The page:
Job-seekers must follow-up all job leads. Be aggressive and assertive but not rude annoying or sniveling.
Read more in my article published on Quintessential Careers Following Up All Job Leads: Don’t Wait by the Phone.
|Q:||Sarika writes: I am thinking of a career change that will let me plan events or set up for events. I have no experience in planning events; however I do have a great interest in it. How can I go about getting my foot in the door — or where can I go to get some basic experience. Obviously I’m thinking of small events at first (parties bridal showers etc.) but I’m not sure where to turn w/no experience.|
|A:|| The Career Doctor responds: Congratulations because you are already about half way to a successful career change. So many job-seekers know they want to change careers but have no idea what they want to change into – and you have already looked at your interests and determined that event planning is the new career for you.
The next step has to be for you to gather more information about the field to build your network of contacts assess your skills and accomplishments (to see how many will transfer from your current career to event-planning) consider additional training/career development and gain experience.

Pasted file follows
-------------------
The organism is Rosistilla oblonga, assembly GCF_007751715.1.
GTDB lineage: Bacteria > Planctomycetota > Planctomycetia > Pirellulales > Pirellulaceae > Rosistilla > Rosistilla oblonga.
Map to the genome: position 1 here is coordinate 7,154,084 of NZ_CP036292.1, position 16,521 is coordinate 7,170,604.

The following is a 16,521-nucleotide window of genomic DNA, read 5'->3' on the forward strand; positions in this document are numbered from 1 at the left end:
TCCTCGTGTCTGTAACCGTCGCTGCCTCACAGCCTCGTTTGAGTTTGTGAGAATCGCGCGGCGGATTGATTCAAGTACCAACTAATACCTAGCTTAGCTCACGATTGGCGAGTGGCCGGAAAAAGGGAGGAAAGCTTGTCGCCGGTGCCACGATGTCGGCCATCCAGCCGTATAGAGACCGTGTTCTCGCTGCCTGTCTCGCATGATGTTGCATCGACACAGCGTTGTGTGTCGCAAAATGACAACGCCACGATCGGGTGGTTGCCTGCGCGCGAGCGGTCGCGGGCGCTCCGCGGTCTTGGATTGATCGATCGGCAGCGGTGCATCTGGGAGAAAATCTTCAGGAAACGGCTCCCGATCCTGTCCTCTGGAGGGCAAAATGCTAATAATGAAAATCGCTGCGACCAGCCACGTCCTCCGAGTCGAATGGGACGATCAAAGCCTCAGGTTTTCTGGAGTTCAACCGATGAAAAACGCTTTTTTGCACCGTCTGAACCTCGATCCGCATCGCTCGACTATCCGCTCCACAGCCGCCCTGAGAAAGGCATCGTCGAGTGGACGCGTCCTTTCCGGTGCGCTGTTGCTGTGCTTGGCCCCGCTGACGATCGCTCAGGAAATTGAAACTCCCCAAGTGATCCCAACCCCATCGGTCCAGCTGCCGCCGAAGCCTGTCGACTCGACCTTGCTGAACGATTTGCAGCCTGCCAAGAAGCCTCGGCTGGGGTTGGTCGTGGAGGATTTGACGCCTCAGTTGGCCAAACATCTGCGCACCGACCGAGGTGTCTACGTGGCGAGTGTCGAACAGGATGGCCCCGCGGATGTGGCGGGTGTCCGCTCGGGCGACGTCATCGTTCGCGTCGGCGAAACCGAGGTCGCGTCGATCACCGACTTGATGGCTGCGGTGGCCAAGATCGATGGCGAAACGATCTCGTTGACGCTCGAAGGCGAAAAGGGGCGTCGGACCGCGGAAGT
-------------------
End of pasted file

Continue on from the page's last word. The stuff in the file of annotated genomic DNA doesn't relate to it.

There are numerous print and online resources to gather information about event-planning but the best method (once you have a basic understanding of the field) is conducting informational interviews with people working in jobs you want to have. And not only will you learn vital inside information from these interviews you will also be establishing a network in your new career field.
You’ll need to read about transferable skills — those skills that are universally used — to see what skills carry over from your current career. From your informational interviews you may also discover you need additional training/professional development.
Finally you’ll need to gain experience. I suggest — if you are currently employed — volunteering with a few caterers and event planners in your area. You’ll learn the ropes while gaining valuable experience and more network contacts. You could also spread the word to your personal network of friends and family that you are now an event planner and ready to tackle any job regardless of how small.
|Q:|| Allison writes: I thought I’d take a chance and see if I could have a question answered that I didn’t find addressed on your Quintessential Careers Website. (Excellent site by the way).
I am required to turn in a resume for a school district with whom I am applying. I have been in the same type of position for 9 years doing relatively the same type of work (counseling). Since each of the jobs I have held have virtually the same description how do I address that under the work experience?
I wondered if I should do a functional resume and bullet all the skills I have acquired through the years and then just list the schools (or districts) in which I have worked under the work experience.